- By Joshua Keating
Joshua Keating is associate editor at Foreign Policy and the editor of the Passport blog. He has worked as a researcher, editorial assistant, and deputy Web editor since joining the FP staff in 2007. In addition to being featured in Foreign Policy, his writing has been published by the Washington Post, Newsweek International, Radio Prague, the Center for Defense Information, and Romania's Adevarul newspaper. He has appeared as a commentator on CNN International, C-Span, ABC News, Al Jazeera, NPR, BBC radio, and others. A native of Brooklyn, New York, he studied comparative politics at Oberlin College.
It’s not a simple question, as Edward Wolfers explains for Al Jazeera:
The impasse between the two would-be prime ministers began when the speaker of parliament accepted the opposition’s claims that the prime ministership was vacant. At the time, Sir Michael Somare – who had been elected prime minister in 2007 – had been out of the country for several months while undergoing medical treatment in Singapore. Accordingly, parliament elected a new prime minister, Peter O’Neill.
O’Neill’s initial parliamentary majority – of 70 to 24 – included many former members of the coalition previously put together and led by Somare. Other members have subsequently changed sides.
In December, the Supreme Court found, by a majority of three to two, that Somare was still legally prime minister. Parliament responded by retroactively withdrawing the leave on which Somare had relied while he was out of the country and re-elected O’Neill. It also passed a new law preventing a person aged 72 or older from becoming prime minister. As Somare was already 75, the new law – if it is constitutional – makes him ineligible to return as prime minister.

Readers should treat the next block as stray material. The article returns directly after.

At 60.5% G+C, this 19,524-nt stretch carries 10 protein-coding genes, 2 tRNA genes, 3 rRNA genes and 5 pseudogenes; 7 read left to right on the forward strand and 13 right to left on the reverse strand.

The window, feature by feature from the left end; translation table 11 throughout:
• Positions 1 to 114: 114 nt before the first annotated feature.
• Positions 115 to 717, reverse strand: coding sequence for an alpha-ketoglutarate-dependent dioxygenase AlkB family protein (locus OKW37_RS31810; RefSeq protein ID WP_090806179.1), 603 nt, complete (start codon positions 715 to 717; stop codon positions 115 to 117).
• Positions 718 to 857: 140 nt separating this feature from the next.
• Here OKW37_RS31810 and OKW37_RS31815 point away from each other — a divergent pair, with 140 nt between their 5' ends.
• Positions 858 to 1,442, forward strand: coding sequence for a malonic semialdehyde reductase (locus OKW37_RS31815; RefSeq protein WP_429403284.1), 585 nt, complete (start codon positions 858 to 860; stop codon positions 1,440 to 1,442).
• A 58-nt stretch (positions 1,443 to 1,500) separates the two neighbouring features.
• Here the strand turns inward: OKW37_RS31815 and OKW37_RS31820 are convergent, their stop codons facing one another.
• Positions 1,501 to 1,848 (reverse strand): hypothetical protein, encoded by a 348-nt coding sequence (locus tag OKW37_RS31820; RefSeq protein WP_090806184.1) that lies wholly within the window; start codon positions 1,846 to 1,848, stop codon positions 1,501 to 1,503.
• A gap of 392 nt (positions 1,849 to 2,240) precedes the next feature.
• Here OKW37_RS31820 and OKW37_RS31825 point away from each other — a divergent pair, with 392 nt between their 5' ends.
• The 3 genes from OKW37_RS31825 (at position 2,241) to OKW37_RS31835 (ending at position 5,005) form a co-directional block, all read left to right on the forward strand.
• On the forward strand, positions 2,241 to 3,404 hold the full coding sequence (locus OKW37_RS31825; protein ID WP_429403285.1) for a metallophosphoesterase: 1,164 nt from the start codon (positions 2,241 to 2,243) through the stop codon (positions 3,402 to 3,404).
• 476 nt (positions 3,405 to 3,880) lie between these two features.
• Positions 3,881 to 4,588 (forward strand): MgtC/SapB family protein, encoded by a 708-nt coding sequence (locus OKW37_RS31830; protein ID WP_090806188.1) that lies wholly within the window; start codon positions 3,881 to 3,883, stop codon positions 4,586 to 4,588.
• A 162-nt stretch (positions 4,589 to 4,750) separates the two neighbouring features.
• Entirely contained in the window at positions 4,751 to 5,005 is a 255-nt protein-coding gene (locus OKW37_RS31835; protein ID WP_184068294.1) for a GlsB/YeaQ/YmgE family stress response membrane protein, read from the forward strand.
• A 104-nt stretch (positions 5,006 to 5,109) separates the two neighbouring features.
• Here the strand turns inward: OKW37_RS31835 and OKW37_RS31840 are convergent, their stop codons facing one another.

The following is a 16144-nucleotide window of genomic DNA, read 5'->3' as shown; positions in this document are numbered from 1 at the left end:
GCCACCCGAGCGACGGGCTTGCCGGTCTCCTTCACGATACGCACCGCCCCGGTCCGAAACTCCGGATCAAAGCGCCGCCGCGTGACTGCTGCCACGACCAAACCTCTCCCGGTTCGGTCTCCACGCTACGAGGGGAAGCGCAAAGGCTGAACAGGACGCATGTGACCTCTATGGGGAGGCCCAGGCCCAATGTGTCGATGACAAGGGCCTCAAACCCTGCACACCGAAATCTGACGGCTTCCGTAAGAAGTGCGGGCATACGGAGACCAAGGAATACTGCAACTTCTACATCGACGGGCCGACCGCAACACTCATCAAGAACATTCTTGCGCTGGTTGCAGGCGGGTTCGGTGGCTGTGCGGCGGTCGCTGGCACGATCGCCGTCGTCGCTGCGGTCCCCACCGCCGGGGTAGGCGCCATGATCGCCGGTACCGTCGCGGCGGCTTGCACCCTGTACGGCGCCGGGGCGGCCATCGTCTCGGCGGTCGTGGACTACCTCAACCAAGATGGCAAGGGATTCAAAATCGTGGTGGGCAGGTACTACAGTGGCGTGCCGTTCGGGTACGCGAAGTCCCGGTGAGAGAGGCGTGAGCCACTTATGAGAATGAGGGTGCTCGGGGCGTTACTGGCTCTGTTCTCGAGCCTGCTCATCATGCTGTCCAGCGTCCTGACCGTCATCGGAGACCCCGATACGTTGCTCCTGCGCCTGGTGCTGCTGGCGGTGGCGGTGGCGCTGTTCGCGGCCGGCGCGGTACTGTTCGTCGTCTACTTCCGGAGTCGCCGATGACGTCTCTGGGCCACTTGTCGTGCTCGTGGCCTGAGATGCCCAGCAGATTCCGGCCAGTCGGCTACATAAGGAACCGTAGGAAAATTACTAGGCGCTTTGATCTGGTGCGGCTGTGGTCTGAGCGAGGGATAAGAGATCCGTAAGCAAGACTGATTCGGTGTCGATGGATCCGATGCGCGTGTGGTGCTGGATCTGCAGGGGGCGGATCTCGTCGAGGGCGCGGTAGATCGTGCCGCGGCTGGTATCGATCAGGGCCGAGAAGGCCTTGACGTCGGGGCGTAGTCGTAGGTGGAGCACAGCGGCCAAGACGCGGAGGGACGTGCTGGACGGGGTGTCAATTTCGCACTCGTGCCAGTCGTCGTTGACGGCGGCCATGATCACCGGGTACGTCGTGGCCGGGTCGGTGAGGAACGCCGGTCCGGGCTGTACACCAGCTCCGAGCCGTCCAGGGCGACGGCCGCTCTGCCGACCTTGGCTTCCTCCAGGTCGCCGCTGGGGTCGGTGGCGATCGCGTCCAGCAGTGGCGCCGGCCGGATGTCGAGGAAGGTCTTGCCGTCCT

Although both rivals have some claim to legitimacy – O’Neill has parliament’s backing, and Somare is supported by the Supreme Court – the country’s chief secretary and other heads of government departments have tended to side with O’Neill.
The fight culminated in an failed coup by pro-Somare military officers in late January. For now, the issue is still being deliberated by the courts, though Somare has continued to fight for his old office, and criticize the current government from the outside, including demanding an investigation into allegations that the current deputy prime minister sexually harassed a casino blackjack dealer.
It’s been an eventful couple of months in New Guinea politics. O’Neill’s predecessor as acting prime minister, Sam Abal, was ousted from office shortly after a woman’s body was discovered at his home and his son charged with murder.
The political uncertainty since the leadership switch and the attempted coup is understandably having a negative affect on the country’s economic outlook as well. The Australian government, PNG’s largest trading partner and former colonial power, seems to be working with O’Neill as the de facto leader, though Australian leaders have said little in public about the dispute.
Marc Lynch is associate professor of political science and international affairs at George Washington University, where he is the director of the Institute for Middle East Studies and of the Project on Middle East Political Science. He is also a non-resident senior fellow at the Center for a New American Security. He is the author of The Arab Uprising (March 2012, PublicAffairs).
He publishes frequently on the politics of the Middle East, with a particular focus on the Arab media and information technology, Iraq, Jordan, Egypt, and Islamist movements.| Marc Lynch |